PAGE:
As exposition, the dialectic “is Marx’s means of expounding these relations to his readers”. The difficulty of making language explain the analysis explains why Marx continually reworked Capital for example. Main features include dealing with each subject from many vantage points, along with following each subject through the particular forms it assumes at different times and in different contexts.

Marx assumes or masks the larger part of what he identifies in a Relation in order to be able to express and explain the point he is trying to bring out. In other words we only see part of the meaning he sees or is trying to convey. He uses many different phrases to signal this, including ‘reflection’, ‘manifestation’, ‘in one of its aspects’.

The ‘identity’ of things which are seemingly different (“division of labour and private property are identical expressions”) causes confusion among critics. Critics also tend to look for causal relationships “setting apart horse and cart where Marx meant each conception to convey both”.

Marxism and Political Science

Marxism has not to date formed a significant part in political science. But he does have a theory of the state, albeit not one that is written clearly in a single place. Underneath these theories is Marx’s concern to locate relations within a system and depicting the effects of that system on the relational parts.

Ollman then restates Marx’s method, stating that it exists on 5 levels:

  1. Ontology: study of ‘being’. Marx asserts that reality exists outside us, but as a totality of internally related parts.
  2. Epistemology: how what is known is arranged in thought.
  3. Inquiry: what Marx is looking for and how he understands what he finds.
  4. Intellectual reconstruction.
  5. Exposition: how to explain capitalism as a system of structural interdependence relationally contained in each of it’s parts.

Ontology: the conception of ‘totality’ is the structured independence of its parts – interacting events, processes, and conditions – as viewed from any major part. This is contrasted to a structuralist conception which asserts the predominance of the parts over the whole.

Epistemology: four interlocking processes – perception; abstraction (how Marx separates what is perceived into distinct units); conceptualisation (the translation of what is abstracted into concepts with which to think and communicate); orientation (the effects abstractions have on his beliefs, judgements, and action). This last point is important. What any group believes and does is inextricably linked to the ways in which it grasps and defends both.

Inquiry: tracing out relations between units, frequently changing vantage point to see it from all angles.

Intellectual reconstruction: Marx’s ontology is the world as an internally related whole; he breaks this down into relational units with structured independence which through inquiry he traces the links between. Ollman suggests that Marx’s personal understanding is not the same as the analysis in his published work. The key difference in his work is not between the young or old Marx, but between the published and unpublished. The key texts to trace his personal understanding are the 1844 Manuscripts and the Grundisse.

His reconstruction is a success because a) having connected the main parts he is able to catch a glimpse of the overall system at work in each of them; b) the reconstruction is both ‘superstructure’ and ‘base’, the key contradiction being between social production and private appropriation.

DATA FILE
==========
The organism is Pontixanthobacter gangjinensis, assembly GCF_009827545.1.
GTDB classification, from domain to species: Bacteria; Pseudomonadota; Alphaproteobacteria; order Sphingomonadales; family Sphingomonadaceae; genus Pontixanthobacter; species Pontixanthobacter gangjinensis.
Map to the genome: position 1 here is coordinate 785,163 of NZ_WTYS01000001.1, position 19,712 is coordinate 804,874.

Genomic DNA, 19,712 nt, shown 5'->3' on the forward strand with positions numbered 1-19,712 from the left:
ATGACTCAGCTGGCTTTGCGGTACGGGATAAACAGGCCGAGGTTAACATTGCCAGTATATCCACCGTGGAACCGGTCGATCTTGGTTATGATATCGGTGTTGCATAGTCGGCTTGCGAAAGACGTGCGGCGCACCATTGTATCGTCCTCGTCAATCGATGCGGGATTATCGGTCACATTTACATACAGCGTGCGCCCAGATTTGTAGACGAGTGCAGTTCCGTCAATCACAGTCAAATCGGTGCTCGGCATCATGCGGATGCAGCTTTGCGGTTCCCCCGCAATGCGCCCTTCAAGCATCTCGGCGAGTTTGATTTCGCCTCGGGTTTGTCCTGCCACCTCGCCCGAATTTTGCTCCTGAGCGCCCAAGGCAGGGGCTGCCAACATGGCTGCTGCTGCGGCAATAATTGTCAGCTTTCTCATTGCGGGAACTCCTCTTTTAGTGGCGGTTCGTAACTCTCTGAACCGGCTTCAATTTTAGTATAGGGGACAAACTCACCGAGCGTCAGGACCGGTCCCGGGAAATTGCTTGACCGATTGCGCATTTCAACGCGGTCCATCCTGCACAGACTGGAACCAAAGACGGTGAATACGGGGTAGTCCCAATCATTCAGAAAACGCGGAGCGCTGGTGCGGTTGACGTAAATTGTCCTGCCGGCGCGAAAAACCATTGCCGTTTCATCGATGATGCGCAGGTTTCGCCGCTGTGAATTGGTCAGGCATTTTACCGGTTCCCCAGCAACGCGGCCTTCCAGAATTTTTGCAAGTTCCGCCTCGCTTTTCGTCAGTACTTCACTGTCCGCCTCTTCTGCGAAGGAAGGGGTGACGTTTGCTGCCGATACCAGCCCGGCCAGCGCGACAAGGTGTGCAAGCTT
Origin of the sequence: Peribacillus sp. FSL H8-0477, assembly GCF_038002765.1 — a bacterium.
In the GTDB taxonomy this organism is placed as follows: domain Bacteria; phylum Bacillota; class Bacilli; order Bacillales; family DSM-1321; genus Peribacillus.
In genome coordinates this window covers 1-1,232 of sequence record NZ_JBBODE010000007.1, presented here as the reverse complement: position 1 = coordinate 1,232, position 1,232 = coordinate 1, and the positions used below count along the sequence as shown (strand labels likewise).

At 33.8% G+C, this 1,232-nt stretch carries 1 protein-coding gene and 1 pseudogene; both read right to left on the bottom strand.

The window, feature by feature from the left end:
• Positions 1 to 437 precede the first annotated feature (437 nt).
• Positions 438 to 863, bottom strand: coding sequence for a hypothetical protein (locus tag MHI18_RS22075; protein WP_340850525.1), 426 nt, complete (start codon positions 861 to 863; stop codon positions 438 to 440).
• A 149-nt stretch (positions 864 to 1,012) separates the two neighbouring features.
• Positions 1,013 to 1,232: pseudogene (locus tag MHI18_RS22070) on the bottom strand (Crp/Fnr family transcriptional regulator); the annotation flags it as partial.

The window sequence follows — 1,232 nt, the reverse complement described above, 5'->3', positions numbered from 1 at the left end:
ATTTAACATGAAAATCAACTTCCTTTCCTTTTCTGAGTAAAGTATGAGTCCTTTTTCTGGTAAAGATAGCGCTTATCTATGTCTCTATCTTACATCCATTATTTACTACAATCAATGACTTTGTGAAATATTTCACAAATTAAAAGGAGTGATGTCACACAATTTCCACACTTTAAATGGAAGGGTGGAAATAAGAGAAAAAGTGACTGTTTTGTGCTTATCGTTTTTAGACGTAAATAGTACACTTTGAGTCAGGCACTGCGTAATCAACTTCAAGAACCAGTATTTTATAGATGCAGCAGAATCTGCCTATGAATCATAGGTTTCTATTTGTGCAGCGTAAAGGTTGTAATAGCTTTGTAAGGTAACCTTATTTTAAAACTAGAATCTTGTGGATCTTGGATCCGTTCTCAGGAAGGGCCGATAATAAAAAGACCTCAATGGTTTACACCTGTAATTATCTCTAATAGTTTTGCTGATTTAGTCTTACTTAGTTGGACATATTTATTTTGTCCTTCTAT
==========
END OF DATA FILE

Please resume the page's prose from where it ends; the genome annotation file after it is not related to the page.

“The decisive distinction between radicals and liberals is that the latter understand most social problems as relatively independent and haphazard happenings and try to solve them one at a time. Not aware of their shared identity as interrelated parts of the capitalist system, they cannot deal with these ills at the only level on which a successful solution is possible, on the level of the whole society, and are reduced in the last analysis to alternating between the extremes of condemnation and despair.”

Exposition: comprehension and explanation are distinct functions and involve different techniques. Marx attempts to explain capitalism from the perspective of each major social Relation. It seems that he was broadly dissatisfied though as he continually revised Capital for each new edition. As a book it is best approached as offering “successive approximations” looking at various different angles in turn.

“force the frozen circumstances to dance by singing to them their own melody.”

Why Dialectics, Why Now?

A recapitulation of the analysis that history should be studied “backwards”, using abstraction to bring out the patterns in which most change and interaction occur, and study in a way which never loses sight of how the whole is present in the part.

Four stages to this study:

  1. Look for relations between the main capitalist features of society;
  2. Find the necessary preconditions of just those relations;
  3. Project these into the future;
  4. Look backwards from the projected future to identify what in the present would form the preconditions for that future state.

We can differentiate between near and far futures, marking the need for a ‘dictatorship of the proletariat’.


Dance of the Dialectic notes #2

A second batch of notes from reading “Dance of the Dialectic” by Bertell Ollman, following on from the post covering the first 2 steps.

Step 3 – Putting Dialectics to Work: the Process of Abstraction in Marx’s Method

“How, in other words, can we think about change and interaction so as not to miss or distort the real changes and interactions that we know in a general way at least, are there (with all the implications this has for how to study them and to communicate what we find to others)? This is the key problem addressed by dialectics, this is what all dialectics is about, and it is in helping to resolve this problem that Marx turns to the process of abstraction.”